IDENTITY IN UNITED STATES POLITICS
Much of my current research grows from my doctoral thesis, "Identity in American Politics, A Multidimensional Approach to Study and Measurement." I develop measurement strategies and offer theoretic insight toward the study of group politics. The thesis is written in three parts. In Part I I introduce the type-predictor framework, a theory useful for understanding the subjective nature by which individuals self-identify and experience a sense of shared political interest with in-group members, or not. In Part II I present support for the type-predictor framework using data from the analysis of 40 in-depth, semi-structured interviews. In Part III I develop and test a new strategy for the survey measurement of identity across multiple dimensions. Using original survey data I examine how people who differ in their expressions of identity may also differ in their policy-related preferences, with particular attention paid to the politics of immigration and welfare. Taken together, my work demonstrates that by further interrogating how attitudes and behavior respond to self-categorization, we may develop a more refined picture of identity and the politics of intersectionality.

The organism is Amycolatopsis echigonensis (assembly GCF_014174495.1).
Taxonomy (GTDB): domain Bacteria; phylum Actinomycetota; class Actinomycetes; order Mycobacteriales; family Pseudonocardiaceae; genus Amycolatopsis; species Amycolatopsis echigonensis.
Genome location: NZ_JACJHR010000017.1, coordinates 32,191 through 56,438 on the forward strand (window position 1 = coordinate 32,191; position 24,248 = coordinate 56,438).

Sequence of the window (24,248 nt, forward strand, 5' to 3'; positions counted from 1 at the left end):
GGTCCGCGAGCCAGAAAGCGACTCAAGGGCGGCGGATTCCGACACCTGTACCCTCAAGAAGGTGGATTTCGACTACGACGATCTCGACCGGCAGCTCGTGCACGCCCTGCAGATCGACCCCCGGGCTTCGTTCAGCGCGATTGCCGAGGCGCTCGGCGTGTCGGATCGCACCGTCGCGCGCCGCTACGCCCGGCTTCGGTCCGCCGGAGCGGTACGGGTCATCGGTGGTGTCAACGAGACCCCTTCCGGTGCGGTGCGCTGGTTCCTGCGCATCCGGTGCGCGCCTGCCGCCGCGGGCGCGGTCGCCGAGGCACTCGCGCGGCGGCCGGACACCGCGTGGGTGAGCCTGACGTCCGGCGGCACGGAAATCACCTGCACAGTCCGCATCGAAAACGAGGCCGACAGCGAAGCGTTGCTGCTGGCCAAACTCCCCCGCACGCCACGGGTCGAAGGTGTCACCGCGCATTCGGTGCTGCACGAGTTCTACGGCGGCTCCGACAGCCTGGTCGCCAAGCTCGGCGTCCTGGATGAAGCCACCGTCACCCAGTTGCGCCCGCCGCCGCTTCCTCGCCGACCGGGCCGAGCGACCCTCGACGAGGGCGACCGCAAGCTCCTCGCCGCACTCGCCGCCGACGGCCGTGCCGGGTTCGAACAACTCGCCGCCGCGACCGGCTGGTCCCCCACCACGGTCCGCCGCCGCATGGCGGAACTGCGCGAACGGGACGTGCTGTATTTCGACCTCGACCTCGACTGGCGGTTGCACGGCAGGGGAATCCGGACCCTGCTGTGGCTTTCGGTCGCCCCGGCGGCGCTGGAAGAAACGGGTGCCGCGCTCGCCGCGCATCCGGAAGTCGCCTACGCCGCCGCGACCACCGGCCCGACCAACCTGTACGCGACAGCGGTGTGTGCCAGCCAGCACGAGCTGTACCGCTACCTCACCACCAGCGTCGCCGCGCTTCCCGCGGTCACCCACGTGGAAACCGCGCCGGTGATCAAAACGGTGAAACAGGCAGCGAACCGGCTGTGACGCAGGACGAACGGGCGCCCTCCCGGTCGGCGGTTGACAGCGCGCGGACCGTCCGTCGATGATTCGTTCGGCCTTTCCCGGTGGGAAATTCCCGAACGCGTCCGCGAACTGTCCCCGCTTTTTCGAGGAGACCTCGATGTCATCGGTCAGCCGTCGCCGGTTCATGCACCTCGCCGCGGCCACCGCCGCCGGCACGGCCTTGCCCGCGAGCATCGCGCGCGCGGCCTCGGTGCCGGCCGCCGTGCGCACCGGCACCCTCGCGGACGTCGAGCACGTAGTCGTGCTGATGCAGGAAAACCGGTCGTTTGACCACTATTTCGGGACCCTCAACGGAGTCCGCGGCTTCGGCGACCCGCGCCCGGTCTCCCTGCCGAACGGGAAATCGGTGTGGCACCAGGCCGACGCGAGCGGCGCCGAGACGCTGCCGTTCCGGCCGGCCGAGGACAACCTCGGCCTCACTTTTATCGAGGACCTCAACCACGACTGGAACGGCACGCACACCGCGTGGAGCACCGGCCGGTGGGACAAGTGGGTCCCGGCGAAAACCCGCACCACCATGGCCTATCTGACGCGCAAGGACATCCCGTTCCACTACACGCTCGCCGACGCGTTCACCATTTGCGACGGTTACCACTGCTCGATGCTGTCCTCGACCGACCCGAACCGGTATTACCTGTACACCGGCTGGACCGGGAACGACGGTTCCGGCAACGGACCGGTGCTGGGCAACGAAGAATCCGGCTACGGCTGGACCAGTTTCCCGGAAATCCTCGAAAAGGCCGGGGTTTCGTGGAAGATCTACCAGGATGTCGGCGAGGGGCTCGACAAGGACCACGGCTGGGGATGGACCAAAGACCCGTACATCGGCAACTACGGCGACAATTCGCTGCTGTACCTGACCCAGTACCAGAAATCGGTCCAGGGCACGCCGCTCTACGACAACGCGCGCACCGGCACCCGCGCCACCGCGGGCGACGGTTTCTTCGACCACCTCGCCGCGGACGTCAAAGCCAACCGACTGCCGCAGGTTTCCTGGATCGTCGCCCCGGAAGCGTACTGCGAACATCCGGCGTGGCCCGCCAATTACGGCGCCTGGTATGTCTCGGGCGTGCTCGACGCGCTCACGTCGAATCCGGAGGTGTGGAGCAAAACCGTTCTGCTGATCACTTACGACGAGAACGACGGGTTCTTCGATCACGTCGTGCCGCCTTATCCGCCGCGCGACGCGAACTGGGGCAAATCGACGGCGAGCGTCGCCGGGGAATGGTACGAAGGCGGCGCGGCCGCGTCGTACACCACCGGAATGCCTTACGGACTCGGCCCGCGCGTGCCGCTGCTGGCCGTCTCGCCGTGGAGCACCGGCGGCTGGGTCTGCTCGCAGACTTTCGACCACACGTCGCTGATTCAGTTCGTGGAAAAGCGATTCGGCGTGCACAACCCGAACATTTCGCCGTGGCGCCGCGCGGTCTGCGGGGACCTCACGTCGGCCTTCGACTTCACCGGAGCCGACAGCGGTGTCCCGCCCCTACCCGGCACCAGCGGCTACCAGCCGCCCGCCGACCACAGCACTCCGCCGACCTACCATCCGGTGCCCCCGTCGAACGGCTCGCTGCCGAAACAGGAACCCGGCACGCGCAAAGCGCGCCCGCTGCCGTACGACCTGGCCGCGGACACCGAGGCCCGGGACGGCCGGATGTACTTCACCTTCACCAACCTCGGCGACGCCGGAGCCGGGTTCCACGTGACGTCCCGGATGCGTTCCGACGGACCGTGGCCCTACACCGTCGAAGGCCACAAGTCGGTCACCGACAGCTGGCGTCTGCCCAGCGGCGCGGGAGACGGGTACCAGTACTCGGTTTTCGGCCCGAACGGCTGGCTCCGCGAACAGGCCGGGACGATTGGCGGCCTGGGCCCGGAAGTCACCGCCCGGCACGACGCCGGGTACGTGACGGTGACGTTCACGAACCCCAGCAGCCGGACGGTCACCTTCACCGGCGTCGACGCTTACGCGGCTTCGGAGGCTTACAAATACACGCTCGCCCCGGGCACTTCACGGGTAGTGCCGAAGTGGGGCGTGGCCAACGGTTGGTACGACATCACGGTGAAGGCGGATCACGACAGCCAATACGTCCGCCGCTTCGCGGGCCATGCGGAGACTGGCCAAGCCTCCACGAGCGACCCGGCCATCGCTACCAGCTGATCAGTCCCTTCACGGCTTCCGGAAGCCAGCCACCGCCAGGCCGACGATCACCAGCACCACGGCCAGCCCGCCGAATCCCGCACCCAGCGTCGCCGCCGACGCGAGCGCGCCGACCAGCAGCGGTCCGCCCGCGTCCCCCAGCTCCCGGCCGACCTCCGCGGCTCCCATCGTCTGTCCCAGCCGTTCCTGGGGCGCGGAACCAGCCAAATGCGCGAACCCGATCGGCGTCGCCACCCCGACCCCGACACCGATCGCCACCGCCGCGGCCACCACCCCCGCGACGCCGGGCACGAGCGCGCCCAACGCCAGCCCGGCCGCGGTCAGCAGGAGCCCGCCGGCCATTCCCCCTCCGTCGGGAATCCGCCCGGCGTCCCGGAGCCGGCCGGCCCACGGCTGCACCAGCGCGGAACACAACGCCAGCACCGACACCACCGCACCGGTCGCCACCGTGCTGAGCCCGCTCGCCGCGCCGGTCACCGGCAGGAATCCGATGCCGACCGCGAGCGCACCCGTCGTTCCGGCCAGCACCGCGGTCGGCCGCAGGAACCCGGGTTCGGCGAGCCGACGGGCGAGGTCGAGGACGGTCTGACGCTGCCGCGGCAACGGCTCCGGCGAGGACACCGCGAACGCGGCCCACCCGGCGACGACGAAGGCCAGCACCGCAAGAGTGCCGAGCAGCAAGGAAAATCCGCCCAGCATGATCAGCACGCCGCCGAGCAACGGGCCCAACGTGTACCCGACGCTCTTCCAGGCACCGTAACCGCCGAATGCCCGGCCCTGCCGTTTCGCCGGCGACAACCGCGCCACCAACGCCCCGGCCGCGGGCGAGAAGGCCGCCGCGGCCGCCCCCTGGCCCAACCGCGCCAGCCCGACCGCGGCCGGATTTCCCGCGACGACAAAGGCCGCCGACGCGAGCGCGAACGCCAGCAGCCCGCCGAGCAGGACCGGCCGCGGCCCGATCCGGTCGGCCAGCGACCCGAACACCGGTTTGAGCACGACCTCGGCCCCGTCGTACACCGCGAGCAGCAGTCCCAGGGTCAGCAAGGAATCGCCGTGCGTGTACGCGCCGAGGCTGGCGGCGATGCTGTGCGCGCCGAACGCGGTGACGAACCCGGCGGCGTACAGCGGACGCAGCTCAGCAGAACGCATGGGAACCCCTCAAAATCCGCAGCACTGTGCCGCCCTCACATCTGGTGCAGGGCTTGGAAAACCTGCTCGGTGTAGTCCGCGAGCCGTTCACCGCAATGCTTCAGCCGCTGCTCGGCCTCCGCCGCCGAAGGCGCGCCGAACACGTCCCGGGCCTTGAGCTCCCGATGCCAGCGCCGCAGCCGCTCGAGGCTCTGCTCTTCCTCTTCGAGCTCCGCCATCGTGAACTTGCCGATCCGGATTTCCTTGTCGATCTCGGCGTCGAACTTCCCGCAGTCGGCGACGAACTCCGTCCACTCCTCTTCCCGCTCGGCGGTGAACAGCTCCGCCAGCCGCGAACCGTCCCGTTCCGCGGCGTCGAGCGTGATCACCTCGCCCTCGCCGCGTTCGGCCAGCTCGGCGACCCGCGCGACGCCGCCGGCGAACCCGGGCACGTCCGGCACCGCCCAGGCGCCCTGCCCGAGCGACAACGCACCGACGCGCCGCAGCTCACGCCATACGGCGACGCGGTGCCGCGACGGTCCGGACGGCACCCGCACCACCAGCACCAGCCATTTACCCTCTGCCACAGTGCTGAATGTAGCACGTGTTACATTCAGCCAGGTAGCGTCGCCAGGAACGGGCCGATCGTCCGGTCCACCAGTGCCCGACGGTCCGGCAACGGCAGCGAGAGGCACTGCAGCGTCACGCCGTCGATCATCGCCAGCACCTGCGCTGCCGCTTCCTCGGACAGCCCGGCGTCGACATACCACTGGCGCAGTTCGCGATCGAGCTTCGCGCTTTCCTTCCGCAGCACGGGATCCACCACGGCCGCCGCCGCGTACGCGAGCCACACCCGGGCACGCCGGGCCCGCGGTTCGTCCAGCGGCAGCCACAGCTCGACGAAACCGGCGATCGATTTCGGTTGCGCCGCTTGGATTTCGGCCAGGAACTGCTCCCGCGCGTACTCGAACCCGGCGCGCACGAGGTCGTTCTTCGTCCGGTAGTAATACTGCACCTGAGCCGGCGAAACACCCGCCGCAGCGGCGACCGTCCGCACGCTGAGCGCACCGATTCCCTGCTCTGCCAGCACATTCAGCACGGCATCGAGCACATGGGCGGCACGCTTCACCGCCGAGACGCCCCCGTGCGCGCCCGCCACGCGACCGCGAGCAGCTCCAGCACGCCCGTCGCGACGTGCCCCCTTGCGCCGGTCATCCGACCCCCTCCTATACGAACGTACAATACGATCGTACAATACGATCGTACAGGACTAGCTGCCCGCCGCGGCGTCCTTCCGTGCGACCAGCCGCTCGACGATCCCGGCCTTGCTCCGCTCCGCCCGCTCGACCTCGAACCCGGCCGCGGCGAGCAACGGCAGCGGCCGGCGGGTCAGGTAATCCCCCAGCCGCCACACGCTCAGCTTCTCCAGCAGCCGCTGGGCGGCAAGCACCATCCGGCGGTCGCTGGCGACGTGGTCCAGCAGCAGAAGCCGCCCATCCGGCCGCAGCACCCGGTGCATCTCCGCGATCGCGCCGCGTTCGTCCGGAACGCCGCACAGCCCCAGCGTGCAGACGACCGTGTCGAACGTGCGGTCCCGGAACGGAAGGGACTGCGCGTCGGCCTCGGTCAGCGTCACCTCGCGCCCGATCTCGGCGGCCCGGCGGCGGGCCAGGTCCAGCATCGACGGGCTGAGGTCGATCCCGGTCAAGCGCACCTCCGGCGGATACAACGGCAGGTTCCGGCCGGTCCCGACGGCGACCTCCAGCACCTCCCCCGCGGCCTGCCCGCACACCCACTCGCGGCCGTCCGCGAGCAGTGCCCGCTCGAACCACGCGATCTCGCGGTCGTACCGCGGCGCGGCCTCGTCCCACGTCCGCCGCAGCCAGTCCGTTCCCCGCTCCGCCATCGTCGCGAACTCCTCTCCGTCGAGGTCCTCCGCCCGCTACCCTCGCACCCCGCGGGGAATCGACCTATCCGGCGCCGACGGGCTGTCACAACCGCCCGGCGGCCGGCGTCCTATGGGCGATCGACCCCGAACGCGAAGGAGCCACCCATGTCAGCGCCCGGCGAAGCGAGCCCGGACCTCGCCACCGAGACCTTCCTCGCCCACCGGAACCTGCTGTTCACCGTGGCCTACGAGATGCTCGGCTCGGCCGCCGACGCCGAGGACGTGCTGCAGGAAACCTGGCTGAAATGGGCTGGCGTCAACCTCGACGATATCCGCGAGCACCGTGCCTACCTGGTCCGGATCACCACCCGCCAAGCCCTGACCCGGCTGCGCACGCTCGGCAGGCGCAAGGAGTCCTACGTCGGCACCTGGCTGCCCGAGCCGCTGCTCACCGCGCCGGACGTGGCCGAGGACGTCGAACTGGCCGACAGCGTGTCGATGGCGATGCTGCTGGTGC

REPRESENTATION AND INEQUALITY
My work on representation and inequality focuses on minority constituents in the United States and the ways groups and individuals assert their political voices through voting and other forms of civic engagement. I have written on the effectiveness of minority legislators in representing constituent interests, the political implications of protest, and the conditions under which states have adopted direct democracy as a means to either help or hinder the advancement of policies to benefit minorities.
HATE CRIME AND PREJUDICE REDUCTION
I have worked extensively on the topic of hate crimes and strategies for prejudice reduction, focusing especially on the ways crime and bias-related issues affect communities of color. I have coauthored a paper with Donald P. Green in the Journal of Contemporary Criminal Justice and have provided my expertise as an industry consultant and as an advisory board member to the Maryland Department of Juvenile Services.